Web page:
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boat weight

tx river rat

Well-Known Member
Feb 23, 2007
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Waco Tx
Freedom Questions
Chuck
Have a few questions for you. On your freedom u used 7.5 glass just outside wood reinforcement for the inside seams 4 coats of epoxy saturation on inside and 6 ounce glass on top side 1/8 plywood.another layer for graphite coat

I think I read that the 1/4 lauan was 9lbs heavier than 1/8 okem per sheet and thats about 30 lbs .


if you used 3,25 glass on inside and 6 ounce on outside of hull 1/8 ply
Graphite bottom how much weight differance between that boat and yours
Ron
I have never weighed mine I need to
 

oldsparkey

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Aug 25, 2003
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tx river rat said:
Freedom Questions
Chuck
Have a few questions for you. On your freedom u used 7.5 glass just outside wood reinforcement for the inside seams 4 coats of epoxy saturation on inside and 6 ounce glass on top side 1/8 plywood.another layer for graphite coat

I think I read that the 1/4 lauan was 9lbs heavier than 1/8 okem per sheet and thats about 30 lbs .


if you used 3,25 glass on inside and 6 ounce on outside of hull 1/8 ply
Graphite bottom how much weight differance between that boat and yours
Ron
I have never weighed mine I need to
Ron....

Matt will want to kill me for saying this...........

I would say ,at a rough guess if you used the 3.25 tight weave ( which is equal to almost a 6 oz normal glass ) on the outside for the sides and bottom , then do the graphite and epoxy mix to add more protection to the bottom.

The 7.5 woven is a sucker to fill , I used 6 or 7 coats of epoxy and it is really not where I would like it .... The Graphite and epoxy mix got it there , several coats of it and a lot more weight.

Doing it again .... I would Epoxy saturated the boat inside and outside like I did and used 2 oz glass as just protection for it on the top ....The top only gets abuse from the paddler.
Epoxy saturate the interior of the boat without any glass except in the center area between the bulkheads for additional protection for the wood since it is only 1/8th inch.

The hull of the boat 3.25 tight woven , filled in then three coats of the epoxy and graphite on the bottom , water line and down.

In place of the 40 pounds when mine was done ( remember this was the 1st one and we were experminting with the design and boat ) Might say going where no one has gone before. :lol:

I am sure a person with some building skills , Like you , could make the Freedom 15 1/2 to for your paddling desires at 36 pounds or less at 32 , depending on how you go about it.

I might have to get off my rear end and think about making another one and shoot for 28 pounds ... That would be sweet. :D

Chuck.
 

oldsparkey

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Aug 25, 2003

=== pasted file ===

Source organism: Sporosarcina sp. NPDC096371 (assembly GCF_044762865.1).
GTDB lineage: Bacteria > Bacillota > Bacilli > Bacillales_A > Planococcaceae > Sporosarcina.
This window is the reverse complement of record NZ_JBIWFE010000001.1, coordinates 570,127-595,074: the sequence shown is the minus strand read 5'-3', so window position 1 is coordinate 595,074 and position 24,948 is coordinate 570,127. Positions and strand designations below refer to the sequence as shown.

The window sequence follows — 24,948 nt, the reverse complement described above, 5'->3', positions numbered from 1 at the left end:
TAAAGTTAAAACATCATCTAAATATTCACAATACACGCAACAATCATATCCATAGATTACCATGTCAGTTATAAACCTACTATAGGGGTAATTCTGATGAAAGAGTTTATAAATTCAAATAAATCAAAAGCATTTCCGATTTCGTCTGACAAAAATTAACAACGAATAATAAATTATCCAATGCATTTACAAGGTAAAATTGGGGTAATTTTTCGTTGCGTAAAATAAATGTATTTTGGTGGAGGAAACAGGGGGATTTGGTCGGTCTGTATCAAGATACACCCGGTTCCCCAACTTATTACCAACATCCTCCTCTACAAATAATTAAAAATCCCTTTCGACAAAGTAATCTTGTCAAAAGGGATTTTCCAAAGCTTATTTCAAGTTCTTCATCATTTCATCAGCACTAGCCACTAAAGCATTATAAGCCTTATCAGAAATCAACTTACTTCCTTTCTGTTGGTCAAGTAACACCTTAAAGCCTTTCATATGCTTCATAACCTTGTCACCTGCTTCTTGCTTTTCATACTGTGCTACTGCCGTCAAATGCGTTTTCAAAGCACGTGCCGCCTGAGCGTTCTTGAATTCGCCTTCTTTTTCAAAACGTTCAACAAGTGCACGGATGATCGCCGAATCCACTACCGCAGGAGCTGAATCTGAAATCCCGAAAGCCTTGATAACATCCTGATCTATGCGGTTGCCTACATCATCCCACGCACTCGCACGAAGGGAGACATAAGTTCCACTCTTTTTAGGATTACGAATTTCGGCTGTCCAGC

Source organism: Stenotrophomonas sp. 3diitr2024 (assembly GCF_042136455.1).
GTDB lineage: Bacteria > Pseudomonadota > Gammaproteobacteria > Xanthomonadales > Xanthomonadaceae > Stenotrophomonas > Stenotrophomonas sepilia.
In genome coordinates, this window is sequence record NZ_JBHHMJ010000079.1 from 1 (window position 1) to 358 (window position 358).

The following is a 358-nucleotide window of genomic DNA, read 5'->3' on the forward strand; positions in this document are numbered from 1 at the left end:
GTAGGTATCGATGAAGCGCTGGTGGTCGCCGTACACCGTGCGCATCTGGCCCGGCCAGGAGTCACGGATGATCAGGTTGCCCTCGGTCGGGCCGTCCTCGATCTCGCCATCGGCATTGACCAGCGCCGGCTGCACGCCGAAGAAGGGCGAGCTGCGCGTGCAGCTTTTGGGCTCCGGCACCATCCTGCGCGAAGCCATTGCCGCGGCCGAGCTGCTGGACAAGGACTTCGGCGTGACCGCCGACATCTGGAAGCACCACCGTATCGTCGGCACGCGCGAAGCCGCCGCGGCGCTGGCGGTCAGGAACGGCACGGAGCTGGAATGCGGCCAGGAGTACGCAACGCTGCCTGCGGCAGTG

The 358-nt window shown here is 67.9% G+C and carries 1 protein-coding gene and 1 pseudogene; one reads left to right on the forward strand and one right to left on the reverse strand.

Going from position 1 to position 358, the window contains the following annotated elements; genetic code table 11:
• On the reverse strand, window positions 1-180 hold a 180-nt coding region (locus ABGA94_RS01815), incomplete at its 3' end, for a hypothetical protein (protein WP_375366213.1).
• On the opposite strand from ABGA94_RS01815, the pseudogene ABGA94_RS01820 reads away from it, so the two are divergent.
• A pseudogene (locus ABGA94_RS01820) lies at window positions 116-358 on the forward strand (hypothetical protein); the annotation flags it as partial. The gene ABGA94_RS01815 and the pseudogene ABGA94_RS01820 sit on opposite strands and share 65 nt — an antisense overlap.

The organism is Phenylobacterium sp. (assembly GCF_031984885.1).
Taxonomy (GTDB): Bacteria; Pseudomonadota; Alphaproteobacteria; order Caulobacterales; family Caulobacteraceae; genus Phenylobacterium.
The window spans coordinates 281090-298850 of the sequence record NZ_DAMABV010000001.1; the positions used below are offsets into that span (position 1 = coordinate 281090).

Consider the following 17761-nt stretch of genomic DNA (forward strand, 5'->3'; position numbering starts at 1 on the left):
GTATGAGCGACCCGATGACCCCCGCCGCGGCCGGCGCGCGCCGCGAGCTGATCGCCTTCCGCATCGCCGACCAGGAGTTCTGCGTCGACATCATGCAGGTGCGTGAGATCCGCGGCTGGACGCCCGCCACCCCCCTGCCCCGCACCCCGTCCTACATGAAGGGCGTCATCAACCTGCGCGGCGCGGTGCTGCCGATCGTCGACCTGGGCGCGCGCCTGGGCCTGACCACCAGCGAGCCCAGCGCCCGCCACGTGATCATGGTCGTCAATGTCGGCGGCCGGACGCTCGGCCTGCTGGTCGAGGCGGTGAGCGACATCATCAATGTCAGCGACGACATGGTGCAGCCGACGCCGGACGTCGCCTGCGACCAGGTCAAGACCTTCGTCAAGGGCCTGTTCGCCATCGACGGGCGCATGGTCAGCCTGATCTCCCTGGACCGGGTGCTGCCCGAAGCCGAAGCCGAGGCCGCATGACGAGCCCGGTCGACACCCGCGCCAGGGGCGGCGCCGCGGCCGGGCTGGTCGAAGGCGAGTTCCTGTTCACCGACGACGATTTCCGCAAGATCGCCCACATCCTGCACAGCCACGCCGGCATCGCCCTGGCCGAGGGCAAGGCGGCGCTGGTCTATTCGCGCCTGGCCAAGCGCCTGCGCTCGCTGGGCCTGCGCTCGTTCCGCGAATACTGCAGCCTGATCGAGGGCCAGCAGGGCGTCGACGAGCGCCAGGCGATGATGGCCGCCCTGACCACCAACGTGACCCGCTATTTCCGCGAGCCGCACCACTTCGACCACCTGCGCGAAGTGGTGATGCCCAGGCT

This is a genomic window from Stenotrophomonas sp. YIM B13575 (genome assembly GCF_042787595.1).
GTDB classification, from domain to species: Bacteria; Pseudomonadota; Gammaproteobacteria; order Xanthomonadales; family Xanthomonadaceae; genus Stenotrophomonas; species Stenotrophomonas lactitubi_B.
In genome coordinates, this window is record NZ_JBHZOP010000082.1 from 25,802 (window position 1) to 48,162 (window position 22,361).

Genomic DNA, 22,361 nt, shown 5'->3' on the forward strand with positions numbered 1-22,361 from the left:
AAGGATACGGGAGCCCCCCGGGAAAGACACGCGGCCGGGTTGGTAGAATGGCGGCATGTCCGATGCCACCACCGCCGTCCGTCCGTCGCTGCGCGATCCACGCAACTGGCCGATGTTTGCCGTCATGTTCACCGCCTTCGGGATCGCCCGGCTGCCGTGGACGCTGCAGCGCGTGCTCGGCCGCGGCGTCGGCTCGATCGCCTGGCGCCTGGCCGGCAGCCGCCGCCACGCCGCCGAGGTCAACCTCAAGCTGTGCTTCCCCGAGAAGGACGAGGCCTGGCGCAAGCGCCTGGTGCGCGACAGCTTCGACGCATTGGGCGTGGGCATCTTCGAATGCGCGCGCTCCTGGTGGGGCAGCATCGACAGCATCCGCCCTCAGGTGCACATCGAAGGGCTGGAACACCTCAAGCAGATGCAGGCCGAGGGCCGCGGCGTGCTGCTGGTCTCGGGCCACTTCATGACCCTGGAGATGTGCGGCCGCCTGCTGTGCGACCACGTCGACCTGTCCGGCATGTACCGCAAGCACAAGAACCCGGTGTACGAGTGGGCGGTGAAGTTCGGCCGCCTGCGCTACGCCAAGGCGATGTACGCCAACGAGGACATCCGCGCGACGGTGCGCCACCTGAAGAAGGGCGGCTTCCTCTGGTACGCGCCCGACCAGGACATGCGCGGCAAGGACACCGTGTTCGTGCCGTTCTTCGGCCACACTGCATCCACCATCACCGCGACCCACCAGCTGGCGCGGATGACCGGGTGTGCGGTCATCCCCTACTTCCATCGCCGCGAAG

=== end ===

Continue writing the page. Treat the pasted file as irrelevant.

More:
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Thinking more about you question.....

Matt will be jumping up and down , swearing at me so for that reason I do not suggest that anyone does this and that you always follow the designers instructions on how to make the boat.

Here is what I was thinking about , unproven but a interesting theory or thought for now ....

Make the boat from 1/8th inch wood .. Epoxy saturate the wood ( it increases the strength of the wood up to 4 times.)

Cut the center out of the bullheads ( Like I did ) then drill holes in then to remove more weight. Then epoxy saturate them.

Use the 3.25 tight woven glass on the outside of the hull and just epoxy saturate the rest on the outside. Put some of the glass on the inside between the bulkheads to reinforce the area the paddle is using , the rest is for storage of your camping gear and does not need it.

The wood strip that is ran along the top of the hull to attach the deck to it can be thinner and have holes drilled threw it to remove more weight , then epoxy saturate it to protect it.

The coaming around the area where the paddler sits can also be drilled and some wood remover since it is stacked on top of each other , I used 4 solid strips with a larger one for the final strip.

I'm betting the boat can be made in a good safe paddling shape at 15 1/2 feet and 28 pounds if someone is willing to do the modifications to it.

DISCLAIMER ........
These are just some thoughts from my mind and I do not suggest that anyone deviates from the designers plans and instructions unless they want to accept the responsibility for doing so. If you do then the resposability is yours and yours alone. Not mine or the designers or kit makers. You are on your own when you step outside the suggested way to make the boat by anyone. .

Chuck.
 

tx river rat

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Feb 23, 2007
3,043
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Waco Tx
I should have named this post Matt don't look
A couple of thoughts on this end and some questions
How much epoxy will it take to put on the graphite coats on the bottom
On the combing stand it up verticle and one piece at a right angle for the lip would cut out two pieces. cloth for the bottom wrapped over the edges of top deck just a couple inches rip your pieces that you atach the deck to
in half bulkheads might use foam glassed on both sides.
We need to run some test on weight of a board saturated 4 times compared to 3.2 glassed on both sides
DUCKING FOR THE DOOR HERE COMES MATTTTTTTTTTTTTT
Ron
The disclaimer in above post applies here
DO NOT TRY THIS
 

JEM

Well-Known Member
Where's my baseball bat?